IN RE CHANDLER MINORS (Per Curiam Opinion)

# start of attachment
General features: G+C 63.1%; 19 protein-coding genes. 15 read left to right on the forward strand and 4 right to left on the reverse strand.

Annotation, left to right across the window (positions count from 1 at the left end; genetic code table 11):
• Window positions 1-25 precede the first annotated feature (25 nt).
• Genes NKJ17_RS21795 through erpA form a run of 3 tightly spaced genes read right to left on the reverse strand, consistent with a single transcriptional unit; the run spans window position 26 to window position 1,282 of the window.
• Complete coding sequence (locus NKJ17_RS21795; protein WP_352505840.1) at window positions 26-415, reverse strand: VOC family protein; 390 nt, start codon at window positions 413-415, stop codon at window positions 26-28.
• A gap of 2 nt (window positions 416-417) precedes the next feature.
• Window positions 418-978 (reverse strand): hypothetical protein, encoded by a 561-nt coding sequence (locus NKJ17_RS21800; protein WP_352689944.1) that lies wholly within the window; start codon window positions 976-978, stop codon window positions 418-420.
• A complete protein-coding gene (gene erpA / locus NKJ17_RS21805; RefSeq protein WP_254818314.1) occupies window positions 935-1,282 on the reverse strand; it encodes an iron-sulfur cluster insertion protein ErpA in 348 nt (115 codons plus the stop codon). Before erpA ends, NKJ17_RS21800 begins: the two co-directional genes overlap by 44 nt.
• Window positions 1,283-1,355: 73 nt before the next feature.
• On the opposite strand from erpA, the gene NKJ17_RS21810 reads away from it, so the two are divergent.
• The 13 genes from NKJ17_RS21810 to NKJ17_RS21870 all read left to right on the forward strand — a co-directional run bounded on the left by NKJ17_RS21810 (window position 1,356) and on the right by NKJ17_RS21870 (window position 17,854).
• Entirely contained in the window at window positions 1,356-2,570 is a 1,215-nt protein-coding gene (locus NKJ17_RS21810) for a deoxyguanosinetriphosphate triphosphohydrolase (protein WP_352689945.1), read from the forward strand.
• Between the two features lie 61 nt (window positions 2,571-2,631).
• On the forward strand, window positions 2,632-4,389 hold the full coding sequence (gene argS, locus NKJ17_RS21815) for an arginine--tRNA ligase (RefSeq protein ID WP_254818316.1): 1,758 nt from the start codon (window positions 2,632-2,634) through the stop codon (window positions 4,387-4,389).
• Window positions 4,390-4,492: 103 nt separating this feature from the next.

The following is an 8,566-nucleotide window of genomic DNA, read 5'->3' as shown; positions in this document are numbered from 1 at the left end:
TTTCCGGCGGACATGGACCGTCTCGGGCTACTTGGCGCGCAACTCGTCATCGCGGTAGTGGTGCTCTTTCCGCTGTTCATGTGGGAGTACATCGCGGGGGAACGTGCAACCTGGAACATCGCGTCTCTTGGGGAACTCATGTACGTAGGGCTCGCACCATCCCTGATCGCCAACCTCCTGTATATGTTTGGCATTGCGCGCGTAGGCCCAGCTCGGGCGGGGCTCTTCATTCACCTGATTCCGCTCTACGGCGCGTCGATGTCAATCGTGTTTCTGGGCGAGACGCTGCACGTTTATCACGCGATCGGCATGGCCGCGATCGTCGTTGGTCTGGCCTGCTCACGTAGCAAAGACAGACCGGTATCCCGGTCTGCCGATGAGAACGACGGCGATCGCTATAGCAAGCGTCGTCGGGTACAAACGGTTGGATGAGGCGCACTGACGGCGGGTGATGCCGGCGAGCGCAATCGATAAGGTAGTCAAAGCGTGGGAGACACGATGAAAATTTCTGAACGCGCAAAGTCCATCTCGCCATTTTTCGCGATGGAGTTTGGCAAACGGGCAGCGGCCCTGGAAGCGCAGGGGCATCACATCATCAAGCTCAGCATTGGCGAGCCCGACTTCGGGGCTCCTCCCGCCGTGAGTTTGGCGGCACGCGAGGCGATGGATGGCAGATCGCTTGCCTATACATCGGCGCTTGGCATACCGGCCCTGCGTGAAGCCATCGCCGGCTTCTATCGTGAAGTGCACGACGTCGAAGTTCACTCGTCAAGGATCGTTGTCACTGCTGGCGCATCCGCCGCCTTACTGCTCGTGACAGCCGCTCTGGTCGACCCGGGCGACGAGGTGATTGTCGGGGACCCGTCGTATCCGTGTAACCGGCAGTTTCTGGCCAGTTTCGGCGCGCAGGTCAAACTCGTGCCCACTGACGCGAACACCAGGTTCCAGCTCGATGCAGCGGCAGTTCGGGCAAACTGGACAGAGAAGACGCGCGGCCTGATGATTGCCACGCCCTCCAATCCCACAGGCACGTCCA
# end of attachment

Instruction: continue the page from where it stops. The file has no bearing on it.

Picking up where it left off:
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STATE OF MICHIGAN COURT OF APPEALS UNPUBLISHED December 20, 2016 In re CHANDLER, Minors. No. 332614 Wayne Circuit Court Family Division LC No. 15-518900-NA Before: GADOLA, P.J., and FORT HOOD and RIORDAN, JJ. PER CURIAM. Respondent appeals of right the trial court’s order terminating her parental rights to her minor children pursuant MCL 712A.19b(3)(c)(i) (conditions that led to adjudication continue to exist), MCL 712A.19b(3)(g) (failure to provide proper care and custody), and MCL 712A.19b(3)(j) (risk of harm if returned to parent). We affirm. I. FACTS Respondent’s children, then ages one and two, were removed from her care and that of the children’s father1 in January 2015, based on allegations of homelessness, substance abuse, and domestic violence between respondent and the father. At that time, respondent and the father were living together with the children, sometimes in motels and sometimes in a car. The children were observed by witnesses to be dirty, hungry, and not well cared for. One of the children suffers from sickle cell anemia and had undergone three transfusions as of the time of the termination hearing. The other child has asthma. The children were removed from the care of respondent and the children’s father and placed with the maternal grandmother throughout the proceedings. In June 2015, the trial court assumed jurisdiction of the children. The trial court ordered that respondent comply with a treatment plan that called for her to, among other things, obtain suitable housing, complete a psychological evaluation, engage in substance abuse counseling and domestic violence counseling, submit to weekly drug screens, and visit regularly with the children. Respondent, however, failed to comply with the treatment plan. Three times the foster care worker referred respondent for a variety of services and each time respondent failed to 1 The parental rights of the children’s father were also terminated. He has not appealed. -1- participate. Meanwhile, respondent continued to live a chaotic lifestyle punctuated by domestic violence with the children’s father. During the course of the proceedings before the trial court, respondent and the father were periodically arrested and jailed for domestic violence. As a result of the periodic incarceration, respondent was often unavailable to visit with the children or otherwise participate in services. At the April 2016 termination hearing, the foster-care worker testified regarding respondent’s lack of compliance with her treatment plan. She testified that although respondent claimed to have started a job that week, she had not yet provided the worker with verification of her employment. Respondent had not obtained suitable housing and information indicated that respondent was living with the children’s father in a motel at the time of the hearing. She had been living at a shelter temporarily but had been asked to leave due to her behavior. Respondent had maintained regular contact with the foster care worker, but could not provide a telephone number or address so that the worker could reach her. Respondent had been referred for parenting classes three times but had failed to attend and the services were consequently discontinued. Respondent rarely participated in drug screens. At the time of the termination hearing, respondent had begun participating in substance abuse counseling and domestic violence counseling but was reported to not be benefiting from the counseling because she was continuing to miss drug screens and to engage in domestic violence with the children’s father. The children’s father had been jailed about three weeks before the termination hearing due to a domestic altercation with respondent. Respondent’s substance abuse therapist reported the day before the termination hearing that “client is in an active relationship with her abuser.” Respondent had visited with the children in the two months prior to the termination hearing, but before that had failed to visit with the children for several months due to incarceration, hospitalization, and because, according to respondent, she was “taking care of business.” The foster care worker further testified that although respondent had not completed the ordered psychological examination, she had undergone a psychiatric evaluation in which she was diagnosed with bipolar disorder, and while hospitalized she also had been diagnosed with schizoaffective disorder. Respondent testified that she had ended her relationship with the children’s father in December 2015, contrary to the foster-care worker’s testimony. Respondent had not obtained housing and testified that she was living in a Salvation Army shelter. She acknowledged that she had been terminated from a woman’s shelter for failure to comply with the shelter rules, and testified that she hoped to return to the woman’s shelter as soon as she was eligible. She was hoping to rent a house but needed to obtain enough money for a security deposit. Respondent testified that she had begun working but had not yet received a paycheck. She denied that she had a relationship with the children’s father and also testified that she would not describe their relationship as violent. She also denied that she had used substances within the past several months. At the conclusion of the termination hearing, the trial court found that the parents were engaged in continuing domestic violence, that respondent had been using substances until shortly before the termination hearing, that she had insufficient income to provide a home for herself and the children, and had a chaotic, unstable home life. The trial court found that clear and convincing evidence existed to terminate respondent’s parental rights under MCL712A.19b(3)(c)(i), (g), and (j), and that termination was in the children’s best interests. -2- II. ANALYSIS A. STATUTORY GROUNDS Respondent first argues that the trial court erred in finding a statutory basis for termination. To terminate parental rights, the trial court must find that at least one of the statutory grounds for termination enumerated in MCL 712A.19b has been proven by clear and convincing evidence. In re Fried, 266 Mich App 535, 540-541; 702 NW2d 192 (2005). This Court reviews for clear error the trial court’s determination that one or more of the statutory grounds for termination has been proven. In re JK, 468 Mich 202, 209; 661 NW2d 216 (2003). We will find the trial court’s decision to terminate to be clearly erroneous if, although there is evidence to support that decision, after reviewing the entire record we are left with a definite and firm conviction that a mistake has been made. Id. at 209-210. In this case, the trial court found that the evidence supported termination of respondent’s parental rights under MCL 712A.19b(3)(c)(i), (g), and (j). Those statutory sections provide as follows: (3) The court may terminate a parent’s parental rights to a child if the court finds, by clear and convincing evidence, 1 or more of the following: * * * (c) The parent was a respondent in a proceeding brought under this chapter, 182 or more days have elapsed since the issuance of an initial dispositional order, and the court, by clear and convincing evidence, finds . . . : (i) The conditions that led to the adjudication continue to exist and there is no reasonable likelihood that the conditions will be rectified within a reasonable time considering the child’s age. * * * (g) The parent, without regard to intent, fails to provide proper care or custody for the child and there is no reasonable expectation that the parent will be able to provide proper care and custody within a reasonable time considering the child’s age. * * * (j) There is a reasonable likelihood, based on the conduct or capacity of the child’s parent, that the child will be harmed if he or she is returned to the home of the parent. The trial court first found that termination was proper under MCL 712A.19b(3)(c)(i), finding that the conditions that led to adjudication continued to exist. That finding is supported by the record. At the time of adjudication in June 2015, respondent was chronically homeless -3- and often living in a car with the children and the children’s father. Respondent was abusing substances and was continually involved in domestic violence with the children’s father. The trial court ordered respondent to complete and benefit from the treatment plan, which directed respondent to participate in random drug screening, substance abuse counseling, domestic violence counseling, to obtain and maintain a legal source of income, to obtain suitable housing, to complete a psychological assessment and follow any recommendations, to participate in parenting classes, to participate in regular visits with the children, to maintain regular contact with petitioner, and to attend all court hearings. At the time of termination, respondent continued to be homeless, was living in shelters, and apparently periodically was living with the children’s father. Respondent provided the trial court with verification that she had just begun a job at $9.25 per hour. Respondent was continuing to engage in domestic violence with the children’s father. Respondent had failed to regularly participate in drug screens. Respondent had begun participating in substance abuse counseling and domestic violence counseling but was reported to not be benefiting from the counseling as she was continuing to miss drug screens and to engage in domestic violence with the children’s father. Respondent had visited with the children in the two months prior to the termination hearing, but before that had failed to visit with the children. The record also supports the trial court’s finding that the conditions could not be rectified within a reasonable time considering the ages of the children. As the trial court noted, respondent appeared to be untruthful regarding the status of her relationship with the children’s father and was reluctant even to admit that their relationship was violent. Respondent did not articulate a concrete plan for securing the necessary housing, which taken together with her inability to obtain suitable housing prior to the termination hearing is evidence that respondent would be unlikely to secure the necessary housing in a reasonable amount of time. Upon review of the entire record, we conclude that the trial court did not clearly err in finding that clear and convincing evidence supported a finding that the conditions leading to adjudication continued to exist and there was no reasonable likelihood that they would be rectified within a reasonable time considering the age of the children. MCL 712A.19b(3)(c)(i). Only one statutory ground need be established by clear and convincing evidence to warrant termination of parental rights. In re Ellis, 294 Mich App 30, 32; 817 NW2d 111 (2011). Because the trial court did not clearly err in terminating respondent’s parental rights pursuant to MCL 712A.19b(3)(c)(i), we need not address whether the trial court clearly erred in finding grounds to terminate those rights under MCL 712A.19b(3)(g)( and (j). In any event, the evidence described above shows respondent’s substantial noncompliance with the treatment plan, which is evidence that she will not be able to provide a child with proper care and custody and that it is likely that the child will be harmed if returned to the parent’s care. See In re White, 303 Mich App 701, 710-711; 846 NW2d 61 (2014). B. BEST INTERESTS Respondent next contends that the trial court erred in determining that termination was in the children’s best interests. When a trial court determines that a statutory ground for termination of parental rights has been established by clear and convincing evidence, the trial court is required to inquire whether termination is in the child’s best interests. If so, the trial -4- court is required to order termination of parental rights. MCL 712A.19b(5). The petitioner must prove by a preponderance of the evidence that termination of parental rights is in the child’s best interests. In re Moss, 301 Mich App 76, 90; 836 NW2d 182 (2013). In determining whether termination of parental rights is in a child’s best interests, a trial court should assess a wide variety of factors that may include “the child’s bond to the parent, the parent’s parenting ability, the child’s need for permanency, stability, and finality, and the advantages of a foster home over the parent’s home.” In re White, 303 Mich App at 713. We review for clear error a trial court’s determination that termination of parental rights is in the best interests of a child. Id. In determining that termination of respondent’s parental rights was in the children’s best interests, the trial court acknowledged that a bond existed between respondent and the children but observed that a much stronger bond existed between the children and the maternal grandmother. The court also noted the special health needs of the children and respondent’s inability to provide adequate stability to address those health concerns. The trial court specifically considered the children’s age and the benefit of the placement with the grandmother in contrast with respondent’s chaotic life-style. On appeal, respondent argues that because the children were placed with a relative, the court could have devised a plan for caring for the children short of termination. This Court has stated that “because ‘a child’s placement with relatives weighs against termination under MCL 712A.19a(6)(a),’ the fact that a child is living with relatives when the case proceeds to termination is a factor to be considered in determining whether termination is in the child’s best interests.” In re Olive/Metts, 297 Mich App 35, 43; 823 NW2d 144 (2012), quoting In re Mason, 486 Mich 142, 164; 782 NW2d 747 (2010). But a court is not required to forgo termination simply because a successful relative placement has been made. See MCL 712A.19a(6)(a). Indeed, if a child is thriving in relative placement and is in need of stability and permanency, the circumstances of the placement can be evidence that termination is in the child’s best interests, particularly when the child has special needs. We conclude in this case that the trial court did not clearly err in determining that termination of respondent’s parental rights was in the children’s best interests. C. REASONABLE EFFORTS Respondent also states, without support, that the trial court erred in not ordering that she be provided with “special services based upon her recognized disability . . . .” We note that the time for a parent to assert the need for accommodation in services is when the court adopts a service plan. In re Terry, 240 Mich App 14, 27; 610 NW2d 563 (2000). Respondent did not do so, leaving this argument unpreserved. In re Frey, 297 Mich App 242, 247; 824 NW2d 569 (2012). Unpreserved issues are reviewed for plain error affecting substantial rights. In re Utrera, 281 Mich App 1, 9; 761 NW2d 253 (2008). Generally, an error affects substantial rights if it caused prejudice, that is, if the error has affected the outcome of the proceedings. Id. According to the testimony of the foster-care worker, respondent was diagnosed with bipolar disorder at one facility and schizoaffective disorder at another. Although respondent now asserts on appeal that her “mental illnesses” constitute “a recognized disability” under the Americans with Disabilities Act (ADA), 42 USC 12101 et seq., respondent did not present evidence or argument to that effect before the trial court, and provides no support for that -5- assertion on appeal. Although respondent’s counsel at trial asked the foster-care worker if she knew that respondent “had a mental health problem or some type of developmental disability,” there was no evidence presented establishing that respondent suffered from a recognized disability under the ADA. Accordingly, respondent in this case has not shown plain error affecting a substantial right with respect to the services provided. Affirmed. /s/ Michael F. Gadola /s/ Karen M. Fort Hood /s/ Michael J. Riordan -6-